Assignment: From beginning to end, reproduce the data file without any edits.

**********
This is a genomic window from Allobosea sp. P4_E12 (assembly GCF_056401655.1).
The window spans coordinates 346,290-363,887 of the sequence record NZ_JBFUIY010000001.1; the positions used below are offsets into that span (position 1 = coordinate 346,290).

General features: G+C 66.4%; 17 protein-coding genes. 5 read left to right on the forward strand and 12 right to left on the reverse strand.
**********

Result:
This is a genomic window from Allobosea sp. P4_E12 (assembly GCF_056401655.1).
The window spans coordinates 346,290-363,887 of the sequence record NZ_JBFUIY010000001.1; the positions used below are offsets into that span (position 1 = coordinate 346,290).

General features: G+C 66.4%; 17 protein-coding genes. 5 read left to right on the forward strand and 12 right to left on the reverse strand.